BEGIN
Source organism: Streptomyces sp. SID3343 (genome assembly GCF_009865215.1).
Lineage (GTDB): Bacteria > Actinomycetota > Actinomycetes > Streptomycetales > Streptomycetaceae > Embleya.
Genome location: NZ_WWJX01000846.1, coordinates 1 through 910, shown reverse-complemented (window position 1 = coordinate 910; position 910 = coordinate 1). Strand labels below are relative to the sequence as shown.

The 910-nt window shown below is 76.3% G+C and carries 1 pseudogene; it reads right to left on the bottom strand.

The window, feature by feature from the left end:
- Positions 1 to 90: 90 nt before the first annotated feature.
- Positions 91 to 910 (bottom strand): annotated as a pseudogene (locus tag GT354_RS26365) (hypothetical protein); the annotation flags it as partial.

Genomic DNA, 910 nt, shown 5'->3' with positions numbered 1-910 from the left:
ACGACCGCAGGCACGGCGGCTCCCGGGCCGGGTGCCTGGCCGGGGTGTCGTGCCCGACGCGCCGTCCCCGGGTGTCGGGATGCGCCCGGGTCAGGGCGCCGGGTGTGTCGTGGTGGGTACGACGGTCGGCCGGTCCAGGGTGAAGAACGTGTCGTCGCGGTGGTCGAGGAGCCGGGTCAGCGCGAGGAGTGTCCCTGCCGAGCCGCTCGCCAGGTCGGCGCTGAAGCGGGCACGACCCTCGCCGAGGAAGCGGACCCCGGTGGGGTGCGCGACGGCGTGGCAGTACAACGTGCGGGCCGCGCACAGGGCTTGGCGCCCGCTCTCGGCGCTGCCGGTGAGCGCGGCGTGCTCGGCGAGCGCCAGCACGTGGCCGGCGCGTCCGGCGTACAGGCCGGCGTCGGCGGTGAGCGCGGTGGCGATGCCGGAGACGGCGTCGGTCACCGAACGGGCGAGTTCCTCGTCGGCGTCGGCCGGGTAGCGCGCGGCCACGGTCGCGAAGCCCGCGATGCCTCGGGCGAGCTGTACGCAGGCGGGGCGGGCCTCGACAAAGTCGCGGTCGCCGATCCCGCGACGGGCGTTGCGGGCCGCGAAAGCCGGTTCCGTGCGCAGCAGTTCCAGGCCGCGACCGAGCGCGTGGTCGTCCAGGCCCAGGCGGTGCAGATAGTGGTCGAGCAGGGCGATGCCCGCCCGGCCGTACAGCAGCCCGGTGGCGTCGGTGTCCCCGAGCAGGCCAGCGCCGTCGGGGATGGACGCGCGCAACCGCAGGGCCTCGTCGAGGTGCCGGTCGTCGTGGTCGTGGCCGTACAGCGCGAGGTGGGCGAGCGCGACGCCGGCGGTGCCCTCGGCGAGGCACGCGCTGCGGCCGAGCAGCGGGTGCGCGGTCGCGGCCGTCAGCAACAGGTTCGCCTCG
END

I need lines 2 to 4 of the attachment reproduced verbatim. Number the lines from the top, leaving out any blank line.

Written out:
Lineage (GTDB): Bacteria > Actinomycetota > Actinomycetes > Streptomycetales > Streptomycetaceae > Embleya.
Genome location: NZ_WWJX01000846.1, coordinates 1 through 910, shown reverse-complemented (window position 1 = coordinate 910; position 910 = coordinate 1). Strand labels below are relative to the sequence as shown.

The 910-nt window shown below is 76.3% G+C and carries 1 pseudogene; it reads right to left on the bottom strand.